An annuity can be a useful retirement savings tool, but it's important to understand how annuities work before you buy one. Here are six key rules to consider before you invest in an annuity.
1. Your contributions are not tax-free
One major benefit of traditional IRAs and 401(k) plans is that they let you contribute money on a pre-tax basis, which lowers your immediate tax liability. Annuities, however, work differently. When you purchase an annuity, you'll need to fund it with after-tax dollars, which won't save you money on your taxes up front. Now you can hold an annuity within a retirement account like an IRA or 401(k), but it's your initial plan contribution that will save you money on taxes; you won't get an additional tax break for choosing an annuity over a different investment.
2. Your money will grow tax-free
Though you can't open an annuity with pre-tax dollars, once you fund your annuity, your money can grow on a tax-deferred basis. What this means is that you won't pay taxes on the income your annuity generates until the time comes to take withdrawals.
3. Your withdrawals will be taxed
When you withdraw money from a traditional IRA or 401(k), your distributions are taxed as ordinary income. The same holds true for annuities, though the process by which they're taxed is a bit more complicated. Annuities are typically taxed on a last-in, first-out basis, so when you withdraw from an annuity, the money that comes out is initially considered earnings and taxed as ordinary income. But once your annuity value falls below the total amount you paid in premiums, you won't have to pay taxes on withdrawals.
4. Early withdrawals could cost you
Because an annuity is designed to provide income in retirement, if you withdraw from an annuity before reaching age 59 ½, you could face a 10% early withdrawal penalty, which is also what you'd face if you were to take money out of a traditional IRA or 401(k) before 59 1/2. Furthermore, you'll be liable for taxes on whatever earnings your money generated while it sat in your annuity. The amount you contributed initially, however, will not be taxed. Though there are exceptions -- early withdrawals generally aren't penalized if you die or become permanently disabled -- they're not scenarios you want to bank on.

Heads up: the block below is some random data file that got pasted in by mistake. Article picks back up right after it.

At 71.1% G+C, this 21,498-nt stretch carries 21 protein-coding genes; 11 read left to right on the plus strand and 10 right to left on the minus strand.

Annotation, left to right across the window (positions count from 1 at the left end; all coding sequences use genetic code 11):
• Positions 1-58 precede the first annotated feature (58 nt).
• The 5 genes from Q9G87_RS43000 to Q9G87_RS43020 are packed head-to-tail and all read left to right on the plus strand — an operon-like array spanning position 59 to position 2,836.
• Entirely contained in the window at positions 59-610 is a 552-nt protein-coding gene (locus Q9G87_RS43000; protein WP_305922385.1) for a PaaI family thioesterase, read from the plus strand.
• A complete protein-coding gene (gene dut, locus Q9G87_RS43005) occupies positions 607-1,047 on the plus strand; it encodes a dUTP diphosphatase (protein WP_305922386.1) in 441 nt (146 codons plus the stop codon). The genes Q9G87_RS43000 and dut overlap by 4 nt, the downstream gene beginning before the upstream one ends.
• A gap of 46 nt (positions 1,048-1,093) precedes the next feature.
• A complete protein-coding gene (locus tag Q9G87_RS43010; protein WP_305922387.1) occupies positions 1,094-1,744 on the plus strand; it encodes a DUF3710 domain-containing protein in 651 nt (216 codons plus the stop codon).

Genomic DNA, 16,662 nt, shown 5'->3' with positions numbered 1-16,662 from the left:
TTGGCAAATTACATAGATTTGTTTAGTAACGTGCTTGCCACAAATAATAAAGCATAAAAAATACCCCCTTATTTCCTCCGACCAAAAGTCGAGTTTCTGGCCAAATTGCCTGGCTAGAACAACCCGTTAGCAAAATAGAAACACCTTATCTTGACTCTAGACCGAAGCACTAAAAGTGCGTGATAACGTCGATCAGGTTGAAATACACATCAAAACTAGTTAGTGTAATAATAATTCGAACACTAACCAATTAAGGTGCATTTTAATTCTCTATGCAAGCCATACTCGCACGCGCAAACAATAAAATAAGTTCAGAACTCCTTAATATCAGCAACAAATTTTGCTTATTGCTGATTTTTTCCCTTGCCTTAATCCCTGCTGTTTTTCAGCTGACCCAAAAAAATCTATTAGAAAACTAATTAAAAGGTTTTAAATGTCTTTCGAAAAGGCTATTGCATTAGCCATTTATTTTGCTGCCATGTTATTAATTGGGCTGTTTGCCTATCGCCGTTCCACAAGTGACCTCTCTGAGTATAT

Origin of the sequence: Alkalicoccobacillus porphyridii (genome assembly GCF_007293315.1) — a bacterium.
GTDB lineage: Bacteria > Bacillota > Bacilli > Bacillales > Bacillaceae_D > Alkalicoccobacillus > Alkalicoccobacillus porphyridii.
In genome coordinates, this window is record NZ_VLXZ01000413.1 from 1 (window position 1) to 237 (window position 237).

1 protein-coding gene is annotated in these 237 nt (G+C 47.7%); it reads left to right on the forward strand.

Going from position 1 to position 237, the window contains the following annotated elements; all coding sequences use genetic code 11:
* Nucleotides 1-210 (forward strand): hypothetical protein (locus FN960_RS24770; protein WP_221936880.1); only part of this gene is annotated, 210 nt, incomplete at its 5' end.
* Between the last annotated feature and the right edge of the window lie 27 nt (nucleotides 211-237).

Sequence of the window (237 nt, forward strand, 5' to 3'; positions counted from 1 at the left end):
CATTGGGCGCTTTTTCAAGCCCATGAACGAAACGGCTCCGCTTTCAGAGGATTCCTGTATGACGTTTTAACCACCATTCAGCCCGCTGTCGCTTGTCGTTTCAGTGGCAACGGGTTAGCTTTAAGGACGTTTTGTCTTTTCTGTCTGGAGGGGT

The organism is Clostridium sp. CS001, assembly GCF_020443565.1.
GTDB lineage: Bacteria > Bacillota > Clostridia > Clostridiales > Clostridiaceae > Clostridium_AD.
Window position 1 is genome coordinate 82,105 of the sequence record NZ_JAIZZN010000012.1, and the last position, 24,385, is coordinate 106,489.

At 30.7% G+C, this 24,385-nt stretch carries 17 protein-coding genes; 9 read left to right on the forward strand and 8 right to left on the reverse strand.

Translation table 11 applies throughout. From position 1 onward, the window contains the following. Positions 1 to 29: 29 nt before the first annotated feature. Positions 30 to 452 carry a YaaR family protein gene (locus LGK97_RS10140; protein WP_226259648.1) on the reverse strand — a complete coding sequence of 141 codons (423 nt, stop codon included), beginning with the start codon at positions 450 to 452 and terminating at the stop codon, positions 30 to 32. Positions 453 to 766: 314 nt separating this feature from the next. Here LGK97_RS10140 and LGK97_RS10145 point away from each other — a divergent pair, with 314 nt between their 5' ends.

Furthermore, annuities come with a surrender period during which you're not allowed to withdraw funds. If you take money out of an annuity before the surrender period ends, you'll be hit with a surrender charge. Now there are sometimes exceptions. Certain annuity contracts allow you to withdraw up to 10% of your account's value each year without penalty. Similarly, many contracts waive surrender charges if you die, become terminally ill, or are permanently moved to a nursing home. You should fully understand how your annuity works before taking early withdrawals.
5. You can cancel your annuity if you do so right away
If you have second thoughts about purchasing an annuity, you may be in luck provided you act quickly. Annuities typically come with what's referred to as a free look provision, which basically gives you the right to change your mind and get your money back in full if you act within a certain timeframe after signing your contract. Since annuities are regulated at the state level, that free look period can vary depending on where you live. Generally speaking, you can avoid paying a surrender charge if you cancel your contract within 10 to 30 days of signing it.
6. You can contribute as much as you'd like
One major drawback of IRAs and 401(k)s is that they're subject to annual contribution limits. With an annuity, however, you can contribute as much as you'd like within the same year. This is a huge plus if you're looking to save more for retirement than your IRA or 401(k) currently allows for.
Annuities can be a great source of retirement income, but they also come with certain limitations. Before you sign an annuity contract, make sure you understand what you're getting into. More so than that, take some time to think about the pros and cons of annuities so that you wind up making the best decision for your financial future.
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